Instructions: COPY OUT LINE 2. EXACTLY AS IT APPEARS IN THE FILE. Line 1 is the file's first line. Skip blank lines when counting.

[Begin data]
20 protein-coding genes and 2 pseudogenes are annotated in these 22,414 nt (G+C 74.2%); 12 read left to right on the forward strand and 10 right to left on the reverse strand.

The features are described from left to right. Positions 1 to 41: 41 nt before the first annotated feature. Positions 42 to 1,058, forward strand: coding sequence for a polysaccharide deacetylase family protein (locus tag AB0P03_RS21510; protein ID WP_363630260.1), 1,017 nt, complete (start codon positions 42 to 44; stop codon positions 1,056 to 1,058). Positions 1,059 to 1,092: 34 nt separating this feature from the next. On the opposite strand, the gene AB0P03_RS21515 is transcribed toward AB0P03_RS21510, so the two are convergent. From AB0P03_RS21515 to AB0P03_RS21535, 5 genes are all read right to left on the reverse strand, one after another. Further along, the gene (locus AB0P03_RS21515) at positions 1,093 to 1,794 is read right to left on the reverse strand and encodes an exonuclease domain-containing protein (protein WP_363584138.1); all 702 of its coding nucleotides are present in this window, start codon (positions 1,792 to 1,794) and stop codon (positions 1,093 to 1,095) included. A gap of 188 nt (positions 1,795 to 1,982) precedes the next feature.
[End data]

The features are described from left to right. Positions 1 to 41: 41 nt before the first annotated feature. Positions 42 to 1,058, forward strand: coding sequence for a polysaccharide deacetylase family protein (locus tag AB0P03_RS21510; protein ID WP_363630260.1), 1,017 nt, complete (start codon positions 42 to 44; stop codon positions 1,056 to 1,058). Positions 1,059 to 1,092: 34 nt separating this feature from the next. On the opposite strand, the gene AB0P03_RS21515 is transcribed toward AB0P03_RS21510, so the two are convergent. From AB0P03_RS21515 to AB0P03_RS21535, 5 genes are all read right to left on the reverse strand, one after another. Further along, the gene (locus AB0P03_RS21515) at positions 1,093 to 1,794 is read right to left on the reverse strand and encodes an exonuclease domain-containing protein (protein WP_363584138.1); all 702 of its coding nucleotides are present in this window, start codon (positions 1,792 to 1,794) and stop codon (positions 1,093 to 1,095) included. A gap of 188 nt (positions 1,795 to 1,982) precedes the next feature.